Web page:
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Water Conditioner







Using RO water or distilled water.





But my water is nice and clear, it must be good?

It may be surprising but its not fish that prefer clear water, its humans. Just because water looks clear doesn't mean it is right. To start with you should always use a water conditioner before adding water to the tank and then after that you need to take further care.

What's making it dirty? I cant see any poop in the water?

If you look back to the diagram above you can see at least three sources in the tank are contributing to ammonia levels, the fish, the food you feed them and any plant matter that is decaying. Ammonia is a pollutant in the tank, it is causing harm to the fish at even low levels. The fish will feel stressed and delicate tissue will be being attacked by the chemical. Ideally you should have an Ammonia reading of zero in tank or pond.

How can I tell what the Ammonia level is, I cant smell it?

Next time you go to your local fish store, go buy a test kit. Or if they offer the service take a sample of your water in with you for them to test. A test kit though is worth every penny invested, you should use it regularly to keep an eye on what is occurring in your tank. Ideally you need a kit that tests for Ammonia, Nitrite, Nitrate and pH. Most kits give you a reading in parts per million. The Ammonia reading should be 0 ppm, any reading above this is unwanted, and above 0.1 ppm requires immediate attention.

My reading is above 0ppm what do I do?

The easiest and simple solution is to do a water change. Treat the water with your dechlorinator, get it to a matching temperature with the water in the tank and then do a 25% change ( if your reading is 0.1>0.25 ppm) and a 50% change if its above that. You need to keep changing the water until the level reaches a safe limit. Avoid stressing the fish by changing too much in one go, or too regularly, create a regime until you can be sure the Ammonia level is 0 or  close.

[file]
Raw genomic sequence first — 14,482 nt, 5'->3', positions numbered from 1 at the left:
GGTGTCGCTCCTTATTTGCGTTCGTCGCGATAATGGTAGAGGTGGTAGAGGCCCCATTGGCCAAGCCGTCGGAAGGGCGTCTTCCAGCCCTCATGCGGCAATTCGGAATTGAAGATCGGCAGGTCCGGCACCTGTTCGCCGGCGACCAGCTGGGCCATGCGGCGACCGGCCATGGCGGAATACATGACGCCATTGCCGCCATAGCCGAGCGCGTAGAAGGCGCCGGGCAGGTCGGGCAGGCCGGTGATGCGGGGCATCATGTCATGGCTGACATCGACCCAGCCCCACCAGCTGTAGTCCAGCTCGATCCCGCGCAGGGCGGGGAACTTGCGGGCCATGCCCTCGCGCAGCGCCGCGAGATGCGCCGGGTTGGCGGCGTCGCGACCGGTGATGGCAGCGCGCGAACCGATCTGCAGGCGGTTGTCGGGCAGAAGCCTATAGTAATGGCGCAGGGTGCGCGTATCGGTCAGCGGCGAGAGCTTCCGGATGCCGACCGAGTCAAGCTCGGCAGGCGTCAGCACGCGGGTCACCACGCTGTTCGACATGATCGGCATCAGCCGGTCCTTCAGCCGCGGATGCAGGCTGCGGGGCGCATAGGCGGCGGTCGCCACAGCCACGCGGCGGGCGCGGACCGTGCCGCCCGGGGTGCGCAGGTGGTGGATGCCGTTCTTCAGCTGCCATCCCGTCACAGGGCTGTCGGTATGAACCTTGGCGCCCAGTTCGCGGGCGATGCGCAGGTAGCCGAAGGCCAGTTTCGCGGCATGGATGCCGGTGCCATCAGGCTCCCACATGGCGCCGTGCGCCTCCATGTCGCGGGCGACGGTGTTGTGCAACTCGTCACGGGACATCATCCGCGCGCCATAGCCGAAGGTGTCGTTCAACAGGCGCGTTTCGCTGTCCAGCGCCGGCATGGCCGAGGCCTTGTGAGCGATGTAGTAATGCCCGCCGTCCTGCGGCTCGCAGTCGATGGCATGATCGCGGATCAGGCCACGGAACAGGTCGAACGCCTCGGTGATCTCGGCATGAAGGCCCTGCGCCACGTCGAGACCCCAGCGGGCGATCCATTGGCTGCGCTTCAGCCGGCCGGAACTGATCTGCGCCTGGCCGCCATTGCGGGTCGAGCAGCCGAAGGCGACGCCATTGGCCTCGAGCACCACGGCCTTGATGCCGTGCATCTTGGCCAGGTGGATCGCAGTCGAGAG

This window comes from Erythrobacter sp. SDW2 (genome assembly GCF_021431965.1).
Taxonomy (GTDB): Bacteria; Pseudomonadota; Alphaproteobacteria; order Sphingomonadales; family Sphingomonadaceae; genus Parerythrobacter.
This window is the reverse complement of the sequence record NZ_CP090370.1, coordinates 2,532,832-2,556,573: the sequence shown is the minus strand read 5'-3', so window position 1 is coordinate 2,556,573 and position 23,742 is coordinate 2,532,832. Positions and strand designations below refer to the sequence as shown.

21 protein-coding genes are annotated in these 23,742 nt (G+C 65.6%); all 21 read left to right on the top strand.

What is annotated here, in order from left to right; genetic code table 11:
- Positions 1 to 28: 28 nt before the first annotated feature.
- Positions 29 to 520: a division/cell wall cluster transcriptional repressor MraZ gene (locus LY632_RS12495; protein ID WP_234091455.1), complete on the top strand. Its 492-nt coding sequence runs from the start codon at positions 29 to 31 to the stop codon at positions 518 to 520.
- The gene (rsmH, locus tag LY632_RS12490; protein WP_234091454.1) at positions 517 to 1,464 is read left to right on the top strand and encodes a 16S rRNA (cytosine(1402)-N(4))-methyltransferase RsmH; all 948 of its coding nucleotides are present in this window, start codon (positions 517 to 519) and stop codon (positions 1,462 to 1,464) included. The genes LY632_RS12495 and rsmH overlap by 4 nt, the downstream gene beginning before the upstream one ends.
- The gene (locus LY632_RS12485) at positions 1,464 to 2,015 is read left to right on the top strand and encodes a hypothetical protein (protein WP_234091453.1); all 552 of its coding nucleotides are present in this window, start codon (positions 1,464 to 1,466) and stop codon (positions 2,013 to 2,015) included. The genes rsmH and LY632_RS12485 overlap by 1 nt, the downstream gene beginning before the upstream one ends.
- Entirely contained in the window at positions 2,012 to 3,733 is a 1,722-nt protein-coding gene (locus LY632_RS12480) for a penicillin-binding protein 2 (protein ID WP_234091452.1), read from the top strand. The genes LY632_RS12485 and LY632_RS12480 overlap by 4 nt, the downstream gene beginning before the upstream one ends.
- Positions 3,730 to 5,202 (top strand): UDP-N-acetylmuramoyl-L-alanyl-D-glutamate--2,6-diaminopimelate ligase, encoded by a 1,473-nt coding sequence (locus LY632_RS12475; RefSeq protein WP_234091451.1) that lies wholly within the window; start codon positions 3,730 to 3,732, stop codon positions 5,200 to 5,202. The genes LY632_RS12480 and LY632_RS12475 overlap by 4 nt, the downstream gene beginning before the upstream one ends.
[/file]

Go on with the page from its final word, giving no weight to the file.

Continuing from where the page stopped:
I cant be expected to do this all the time can I?

Yes. You should perform weekly or fortnightly water changes on your tank. There are chemicals that will stop the ammonia being toxic that you can add to the tank, but really there is no substitute for good tank hygiene. When you get a tank to cycle the daily water changes are no longer necessary ( though weekly changes still are) , you have a bacterial culture removing the chemical for you.


Inside your filter you are aiming to create an environment that the bacteria will love. They are called nitrifying bacteria and eat ammonia/nitrite and produce a far more harmless chemical called nitrate. You need a filter in any tank you have, if not several, check the forum for advice about filters. The ideal filter is one that has cycled, or in other words, has all the bacteria it needs to make the pollutants in your water not harmful to your fish. 

So Nitrite is harmful too?

Yep the bacteria that sorts out the ammonia for you converts it into Nitrite. Its less harmful than ammonia but still toxic to fish. Use your test kit to find out what your level is. Once again a reading of 0 ppm is what you are aiming for, and anything over 0.1 ppm needs addressing.

How can I get rid of Nitrite if my reading is high?

Water change! Yep, you are getting the idea now, water changes are one of the most underrated cures for any problems with fish, stop being lazy and start doing a regular water change. A cycled tank/filter will remove nitrite for you, so its worth checking out how to cycle your tank and even getting it done before adding a single fish. Once you have the bacteria in your tank they convert the Nitrite to Nitrate.

Is Nitrate lethal too?